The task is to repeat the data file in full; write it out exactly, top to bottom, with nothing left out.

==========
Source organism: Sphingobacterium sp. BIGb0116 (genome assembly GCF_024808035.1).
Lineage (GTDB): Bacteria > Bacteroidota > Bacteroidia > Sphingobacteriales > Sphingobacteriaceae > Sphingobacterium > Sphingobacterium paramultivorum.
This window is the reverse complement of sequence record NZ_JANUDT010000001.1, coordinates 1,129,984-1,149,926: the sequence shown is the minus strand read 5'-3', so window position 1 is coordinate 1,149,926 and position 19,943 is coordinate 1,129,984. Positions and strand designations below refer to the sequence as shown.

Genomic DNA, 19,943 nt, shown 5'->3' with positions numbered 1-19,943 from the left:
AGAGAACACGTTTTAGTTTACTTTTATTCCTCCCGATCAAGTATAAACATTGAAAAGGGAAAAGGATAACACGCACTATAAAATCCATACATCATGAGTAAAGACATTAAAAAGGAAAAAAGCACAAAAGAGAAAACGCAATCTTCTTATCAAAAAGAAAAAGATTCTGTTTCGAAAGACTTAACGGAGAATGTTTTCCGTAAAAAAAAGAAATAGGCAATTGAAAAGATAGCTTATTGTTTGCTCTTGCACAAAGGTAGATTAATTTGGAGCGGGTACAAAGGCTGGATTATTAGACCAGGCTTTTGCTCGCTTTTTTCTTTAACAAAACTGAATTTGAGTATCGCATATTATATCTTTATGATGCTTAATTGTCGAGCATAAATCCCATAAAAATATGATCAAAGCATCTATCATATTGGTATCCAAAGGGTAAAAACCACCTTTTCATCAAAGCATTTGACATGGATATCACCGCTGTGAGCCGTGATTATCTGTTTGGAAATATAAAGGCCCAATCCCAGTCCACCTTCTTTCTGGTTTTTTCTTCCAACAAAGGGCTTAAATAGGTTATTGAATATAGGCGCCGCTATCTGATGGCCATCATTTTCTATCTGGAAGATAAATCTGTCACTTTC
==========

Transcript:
Source organism: Sphingobacterium sp. BIGb0116 (genome assembly GCF_024808035.1).
Lineage (GTDB): Bacteria > Bacteroidota > Bacteroidia > Sphingobacteriales > Sphingobacteriaceae > Sphingobacterium > Sphingobacterium paramultivorum.
This window is the reverse complement of sequence record NZ_JANUDT010000001.1, coordinates 1,129,984-1,149,926: the sequence shown is the minus strand read 5'-3', so window position 1 is coordinate 1,149,926 and position 19,943 is coordinate 1,129,984. Positions and strand designations below refer to the sequence as shown.

Genomic DNA, 19,943 nt, shown 5'->3' with positions numbered 1-19,943 from the left:
AGAGAACACGTTTTAGTTTACTTTTATTCCTCCCGATCAAGTATAAACATTGAAAAGGGAAAAGGATAACACGCACTATAAAATCCATACATCATGAGTAAAGACATTAAAAAGGAAAAAAGCACAAAAGAGAAAACGCAATCTTCTTATCAAAAAGAAAAAGATTCTGTTTCGAAAGACTTAACGGAGAATGTTTTCCGTAAAAAAAAGAAATAGGCAATTGAAAAGATAGCTTATTGTTTGCTCTTGCACAAAGGTAGATTAATTTGGAGCGGGTACAAAGGCTGGATTATTAGACCAGGCTTTTGCTCGCTTTTTTCTTTAACAAAACTGAATTTGAGTATCGCATATTATATCTTTATGATGCTTAATTGTCGAGCATAAATCCCATAAAAATATGATCAAAGCATCTATCATATTGGTATCCAAAGGGTAAAAACCACCTTTTCATCAAAGCATTTGACATGGATATCACCGCTGTGAGCCGTGATTATCTGTTTGGAAATATAAAGGCCCAATCCCAGTCCACCTTCTTTCTGGTTTTTTCTTCCAACAAAGGGCTTAAATAGGTTATTGAATATAGGCGCCGCTATCTGATGGCCATCATTTTCTATCTGGAAGATAAATCTGTCACTTTC